Resurrecting an Old Manuscript

There is one sure thing that unites us writers, a guilt that plucks away on the cords of our conscience. The source of that guilt? The existence of an unfinished manuscript. The novel you kept meaning to return to but for which you could never really bring yourself to sit down and push your nose to the grindstone. Perhaps it made you question your ability as a writer. Perhaps it was the beast that you could not wrestle into being because it became too challenging. And then you looked away for only a moment and some other sexy new idea came sidling by and before you knew it you were off and ever since you’ve felt like you’ve betrayed some part of yourself. Ask any writer, they will know exactly what I’m talking about.

I’ve decided to finally open the ex-file and attempt to shoe horn my mind into working with a novel that came to an abrupt stop a few years ago, unsurprisingly right in the murky middle. I know it will be a tough battle, mostly because my writing has continued to develop over the last few years and I worry that I won’t be able to access that same voice or that I will have lost touch with my characters’ voices. But what I’m most scared of is that I’ll begin work then give up on it again. A second failed attempt will definitely spell the end to this novel and I’m not someone who likes to leave anything unfinished. And this is where that guilt comes from. There’s probably some complex psychological term for people like me but the whole unfinishedness of it all makes me squirm. Can those unfinished manuscripts on your hard-drive really be resurrected or more importantly should they be?

There are writers and many industry pros who say that once the flow of one manuscript has stopped and the writer does not return to it, the novel is doomed or the idea never had chance of being any good and so the story petered out. I would agree that if the idea failed to engage the writer, then that may be so, but I would also say that some novels are more demanding on a writer than others and it may simply be that the writer was not emotionally or creatively ready to write that novel at that time.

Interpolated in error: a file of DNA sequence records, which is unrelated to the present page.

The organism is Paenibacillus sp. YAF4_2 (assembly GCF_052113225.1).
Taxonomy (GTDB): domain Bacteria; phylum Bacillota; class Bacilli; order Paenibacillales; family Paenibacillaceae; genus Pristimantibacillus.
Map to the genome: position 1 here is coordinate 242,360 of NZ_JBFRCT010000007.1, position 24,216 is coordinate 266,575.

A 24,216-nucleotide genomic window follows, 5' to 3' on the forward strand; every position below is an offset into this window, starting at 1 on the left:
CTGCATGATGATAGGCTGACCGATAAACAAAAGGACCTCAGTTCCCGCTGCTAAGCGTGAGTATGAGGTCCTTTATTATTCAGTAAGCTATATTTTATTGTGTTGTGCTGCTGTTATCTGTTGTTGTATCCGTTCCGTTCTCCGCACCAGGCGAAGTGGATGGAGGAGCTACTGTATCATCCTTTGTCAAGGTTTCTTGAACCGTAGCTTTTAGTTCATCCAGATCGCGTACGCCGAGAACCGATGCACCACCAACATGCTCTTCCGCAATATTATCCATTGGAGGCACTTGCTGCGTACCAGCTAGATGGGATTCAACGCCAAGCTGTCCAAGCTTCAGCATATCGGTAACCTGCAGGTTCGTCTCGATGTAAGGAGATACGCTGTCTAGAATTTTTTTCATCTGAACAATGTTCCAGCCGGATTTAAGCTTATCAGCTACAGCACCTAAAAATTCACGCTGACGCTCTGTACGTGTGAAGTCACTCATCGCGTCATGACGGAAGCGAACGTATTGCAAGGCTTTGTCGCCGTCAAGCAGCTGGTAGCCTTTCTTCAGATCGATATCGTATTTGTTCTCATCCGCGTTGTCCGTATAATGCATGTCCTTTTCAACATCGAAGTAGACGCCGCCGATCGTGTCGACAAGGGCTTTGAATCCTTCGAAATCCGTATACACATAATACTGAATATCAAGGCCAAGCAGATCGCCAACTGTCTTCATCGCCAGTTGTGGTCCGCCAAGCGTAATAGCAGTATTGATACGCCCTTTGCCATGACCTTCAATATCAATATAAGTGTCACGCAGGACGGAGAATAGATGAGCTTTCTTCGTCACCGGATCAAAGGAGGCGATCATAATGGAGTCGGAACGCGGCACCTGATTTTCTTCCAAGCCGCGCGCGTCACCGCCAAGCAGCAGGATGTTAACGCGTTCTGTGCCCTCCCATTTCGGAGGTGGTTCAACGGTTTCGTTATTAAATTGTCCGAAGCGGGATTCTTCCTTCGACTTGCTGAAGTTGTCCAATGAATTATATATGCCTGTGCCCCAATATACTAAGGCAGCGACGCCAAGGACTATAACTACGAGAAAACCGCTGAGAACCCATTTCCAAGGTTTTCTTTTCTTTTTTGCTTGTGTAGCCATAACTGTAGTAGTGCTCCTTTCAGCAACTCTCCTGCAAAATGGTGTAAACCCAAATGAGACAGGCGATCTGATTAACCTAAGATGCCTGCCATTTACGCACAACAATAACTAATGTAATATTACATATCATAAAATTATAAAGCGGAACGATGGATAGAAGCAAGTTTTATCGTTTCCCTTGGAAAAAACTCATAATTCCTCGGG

Tara_Lia Fail

My unfinished novel, WAKING TARA is set in Ireland in the Tara-Skryne Valley in County Meath. I had imagined that it was connected to my last adult novel, Dawn Solstice which is set in the Boyne Valley. WAKING TARA is not a sequel as such but written with similar themes. The story links past and present day Ireland with the majority of the action set in the late 19c and early 20c rural Ireland. The socioeconomic and political landscape during this time greatly interests me and I think when last working on it, I got quite distracted researching, so I need to make some definite decisions about how much and which real historical events need to be woven into the storyline.

I’ve already taken a tentative look over the existing work. Some of the plot problems that were proving a huge barrier previously, are now so easy to rectify that I wonder what on earth I was stressing about before – such is the wonder of distance and time from your manuscript. I hope to write a few posts with tidbits of research and how I’m coping (or not coping as the case may be) with returning to this novel. Watch this space, there’ll be more to come on WAKING TARA. So how about it? Do you have a buried novel you’re itching to resurrect?

Olivia Kiernan is author of DAWN SOLSTICE available here.

On Twitter: @LivKiernan



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